Start with a basic question: Do you think politicians are better at cutting taxes and increasing spending, or the reverse? The answer should help you to determine whether to worry more about politicians doing too little to stimulate the economy or too little to control the debt.
This week the Washington Post ran a (fabulous) editorial that argued that those who make the case for more stimulus spending now would be more credible if they also included ideas for how to tackle the debt in the medium term, and that the added certainty of having some sort of fiscal plan would be good for the economy in the immediate term and long-term. They even included some specifics: extending the Bush tax cuts only temporarily, gradually reforming the Social Security benefit structure, and increasing the gas tax. Sign us up.
Then today, comes this doozy from the New York Times: The Wrong Message on Deficits. Bottom line, they argue, the economy is still weak and that excessive focus on deficit reduction could make things worse.
“Deficits will have to be reduced once the recovery gains more traction and unemployment recedes. Right now, for the most robust economies — the United States, Germany, Britain, Japan — slashing budgets is the wrong thing to do.”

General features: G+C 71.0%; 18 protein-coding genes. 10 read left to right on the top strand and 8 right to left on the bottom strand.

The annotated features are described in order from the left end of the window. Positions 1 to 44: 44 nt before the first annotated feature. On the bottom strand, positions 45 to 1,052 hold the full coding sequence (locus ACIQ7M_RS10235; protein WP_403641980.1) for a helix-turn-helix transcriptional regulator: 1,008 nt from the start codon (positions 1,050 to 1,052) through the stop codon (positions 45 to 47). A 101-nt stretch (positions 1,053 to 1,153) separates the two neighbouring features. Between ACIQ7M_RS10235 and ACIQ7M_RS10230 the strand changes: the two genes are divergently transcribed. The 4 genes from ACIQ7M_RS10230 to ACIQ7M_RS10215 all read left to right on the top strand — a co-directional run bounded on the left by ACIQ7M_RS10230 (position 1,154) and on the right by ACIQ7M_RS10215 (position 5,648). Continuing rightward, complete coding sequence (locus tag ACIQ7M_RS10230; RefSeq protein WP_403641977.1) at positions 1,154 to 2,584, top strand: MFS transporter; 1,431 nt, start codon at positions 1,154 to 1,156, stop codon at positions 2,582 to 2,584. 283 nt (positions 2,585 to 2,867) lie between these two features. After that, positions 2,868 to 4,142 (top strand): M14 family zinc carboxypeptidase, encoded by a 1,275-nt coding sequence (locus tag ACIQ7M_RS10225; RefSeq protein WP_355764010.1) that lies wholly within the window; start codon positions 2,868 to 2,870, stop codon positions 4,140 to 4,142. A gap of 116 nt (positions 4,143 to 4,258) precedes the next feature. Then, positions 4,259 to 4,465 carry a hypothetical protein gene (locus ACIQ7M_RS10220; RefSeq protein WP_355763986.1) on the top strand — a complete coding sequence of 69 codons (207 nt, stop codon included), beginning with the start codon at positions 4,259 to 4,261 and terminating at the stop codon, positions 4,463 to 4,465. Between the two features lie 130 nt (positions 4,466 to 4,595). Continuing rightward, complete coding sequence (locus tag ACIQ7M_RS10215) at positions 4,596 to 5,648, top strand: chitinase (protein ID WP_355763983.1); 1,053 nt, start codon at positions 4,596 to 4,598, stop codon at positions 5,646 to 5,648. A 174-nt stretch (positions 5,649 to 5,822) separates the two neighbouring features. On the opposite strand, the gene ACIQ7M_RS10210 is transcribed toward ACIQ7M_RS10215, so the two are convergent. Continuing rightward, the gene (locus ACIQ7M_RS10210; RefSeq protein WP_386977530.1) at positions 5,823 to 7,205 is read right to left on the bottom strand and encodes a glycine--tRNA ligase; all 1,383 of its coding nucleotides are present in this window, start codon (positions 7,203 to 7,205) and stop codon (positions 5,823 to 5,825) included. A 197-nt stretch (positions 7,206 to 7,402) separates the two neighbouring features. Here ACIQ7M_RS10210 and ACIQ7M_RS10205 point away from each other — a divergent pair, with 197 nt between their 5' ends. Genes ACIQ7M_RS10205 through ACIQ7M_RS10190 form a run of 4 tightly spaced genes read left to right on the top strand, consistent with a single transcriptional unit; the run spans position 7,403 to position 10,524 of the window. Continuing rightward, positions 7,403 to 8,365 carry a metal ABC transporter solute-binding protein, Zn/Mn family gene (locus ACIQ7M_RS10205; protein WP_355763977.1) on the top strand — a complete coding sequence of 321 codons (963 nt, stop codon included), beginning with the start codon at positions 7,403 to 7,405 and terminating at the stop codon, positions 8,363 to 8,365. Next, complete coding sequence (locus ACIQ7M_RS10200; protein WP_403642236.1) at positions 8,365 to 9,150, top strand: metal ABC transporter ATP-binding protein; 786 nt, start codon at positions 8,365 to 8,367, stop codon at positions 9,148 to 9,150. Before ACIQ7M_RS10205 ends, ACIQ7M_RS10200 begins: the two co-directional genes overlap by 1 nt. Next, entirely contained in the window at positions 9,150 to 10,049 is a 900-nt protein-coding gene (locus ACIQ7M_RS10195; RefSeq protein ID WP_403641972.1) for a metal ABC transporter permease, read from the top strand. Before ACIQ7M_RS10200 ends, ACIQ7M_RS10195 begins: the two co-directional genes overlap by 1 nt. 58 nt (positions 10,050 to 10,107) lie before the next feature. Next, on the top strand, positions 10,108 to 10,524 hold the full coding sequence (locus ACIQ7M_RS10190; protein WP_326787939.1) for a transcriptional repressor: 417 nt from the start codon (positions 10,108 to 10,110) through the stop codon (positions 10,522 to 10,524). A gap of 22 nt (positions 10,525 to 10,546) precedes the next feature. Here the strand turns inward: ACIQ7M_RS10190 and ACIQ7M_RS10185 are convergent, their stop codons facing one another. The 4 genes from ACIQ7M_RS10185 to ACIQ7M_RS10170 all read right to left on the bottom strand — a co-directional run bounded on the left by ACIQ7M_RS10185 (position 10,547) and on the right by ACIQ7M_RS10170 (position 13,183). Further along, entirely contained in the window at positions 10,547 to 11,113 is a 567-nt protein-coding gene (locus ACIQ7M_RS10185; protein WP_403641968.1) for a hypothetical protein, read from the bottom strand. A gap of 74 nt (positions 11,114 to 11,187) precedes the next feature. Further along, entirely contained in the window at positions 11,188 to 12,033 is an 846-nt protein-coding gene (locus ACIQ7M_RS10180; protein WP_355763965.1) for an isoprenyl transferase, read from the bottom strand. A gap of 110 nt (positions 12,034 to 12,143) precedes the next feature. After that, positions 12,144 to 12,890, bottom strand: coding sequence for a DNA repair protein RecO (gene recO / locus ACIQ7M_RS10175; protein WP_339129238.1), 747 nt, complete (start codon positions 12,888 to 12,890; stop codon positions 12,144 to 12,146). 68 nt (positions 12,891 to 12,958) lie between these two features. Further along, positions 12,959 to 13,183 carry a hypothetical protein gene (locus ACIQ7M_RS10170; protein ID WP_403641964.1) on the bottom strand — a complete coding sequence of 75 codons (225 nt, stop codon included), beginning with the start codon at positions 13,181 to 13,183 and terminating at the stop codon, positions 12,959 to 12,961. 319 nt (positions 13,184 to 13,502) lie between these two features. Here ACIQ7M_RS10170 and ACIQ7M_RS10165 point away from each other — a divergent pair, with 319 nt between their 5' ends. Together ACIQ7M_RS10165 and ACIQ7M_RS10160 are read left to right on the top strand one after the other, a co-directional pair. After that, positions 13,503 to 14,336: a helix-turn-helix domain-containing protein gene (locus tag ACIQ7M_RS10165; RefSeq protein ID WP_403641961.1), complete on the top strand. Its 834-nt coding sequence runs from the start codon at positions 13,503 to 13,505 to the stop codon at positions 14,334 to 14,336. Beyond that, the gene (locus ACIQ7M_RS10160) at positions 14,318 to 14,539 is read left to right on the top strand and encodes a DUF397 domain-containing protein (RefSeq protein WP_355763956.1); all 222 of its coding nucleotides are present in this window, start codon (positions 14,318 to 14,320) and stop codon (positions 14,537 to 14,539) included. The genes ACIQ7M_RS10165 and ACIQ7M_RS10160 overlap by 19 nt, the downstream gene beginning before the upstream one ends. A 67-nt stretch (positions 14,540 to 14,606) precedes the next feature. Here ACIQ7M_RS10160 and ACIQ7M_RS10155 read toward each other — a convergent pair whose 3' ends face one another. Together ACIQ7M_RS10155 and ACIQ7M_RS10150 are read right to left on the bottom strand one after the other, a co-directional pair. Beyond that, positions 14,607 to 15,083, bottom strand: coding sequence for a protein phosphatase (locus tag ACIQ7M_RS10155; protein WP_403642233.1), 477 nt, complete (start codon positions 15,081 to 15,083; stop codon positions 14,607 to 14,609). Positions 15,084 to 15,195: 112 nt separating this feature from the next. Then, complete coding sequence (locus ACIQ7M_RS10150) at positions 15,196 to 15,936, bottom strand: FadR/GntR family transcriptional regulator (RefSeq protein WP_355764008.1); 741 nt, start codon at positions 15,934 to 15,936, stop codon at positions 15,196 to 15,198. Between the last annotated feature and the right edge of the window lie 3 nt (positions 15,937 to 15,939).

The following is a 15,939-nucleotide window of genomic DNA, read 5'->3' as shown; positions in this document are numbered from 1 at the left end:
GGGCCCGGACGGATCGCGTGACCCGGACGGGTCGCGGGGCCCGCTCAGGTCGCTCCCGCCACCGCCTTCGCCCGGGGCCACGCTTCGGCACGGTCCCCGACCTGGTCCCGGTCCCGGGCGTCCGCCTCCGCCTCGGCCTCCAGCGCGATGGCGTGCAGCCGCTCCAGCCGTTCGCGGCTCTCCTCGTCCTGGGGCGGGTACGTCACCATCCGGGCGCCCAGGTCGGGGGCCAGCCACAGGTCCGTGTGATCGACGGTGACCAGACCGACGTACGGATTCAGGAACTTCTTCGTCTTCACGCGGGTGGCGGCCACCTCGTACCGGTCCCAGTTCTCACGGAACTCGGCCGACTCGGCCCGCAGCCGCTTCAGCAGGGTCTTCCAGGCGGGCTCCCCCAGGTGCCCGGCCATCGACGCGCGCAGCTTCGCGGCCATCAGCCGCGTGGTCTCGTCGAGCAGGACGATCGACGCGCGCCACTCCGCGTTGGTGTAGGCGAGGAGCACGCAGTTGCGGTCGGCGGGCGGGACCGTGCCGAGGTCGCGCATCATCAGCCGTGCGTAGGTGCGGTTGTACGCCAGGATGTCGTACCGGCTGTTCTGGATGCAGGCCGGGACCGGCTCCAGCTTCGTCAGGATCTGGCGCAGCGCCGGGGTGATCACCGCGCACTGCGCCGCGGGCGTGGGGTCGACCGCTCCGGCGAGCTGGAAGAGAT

Right now? Slashing budgets? Seriously?
This straw man argument has been made time and time again by those who want to avoid dealing with the tough choices that deficit reduction involves. They love spending in the name of stimulus, but dealing with the obvious challenge of paying for it all, which they acknowledge in passing will at some point have to be dealt with? No thank you.
No, you should not reduce the deficit this year. No, budgets should not be slashed. As we have said in Red Ink Rising, and Ben Bernanke clearly laid out yesterday, and as the many members of the Announcement Club have argued for, we should commit to a credible debt reduction plan today to reassure markets, and phase it in gradually once the economy is strong enough.
A key piece of this is not growing the deficit further in the medium term. Even stimulus measures—which may well be warranted—and thus should enlarge the deficit over the year, should be paid for over the next five years or so to mitigate the debt effects. That’s why specific suggestions for paying for stimulus and emergency measures such as those from Senators Coburn and Thune are useful.
But if those making the case for stimulus want to see any recovery stick, they may want to shift their focus from stimulus, stimulus, stimulus and nothing else, to how to spend it now (the easy part) and how to pay for it later (the tough stuff.)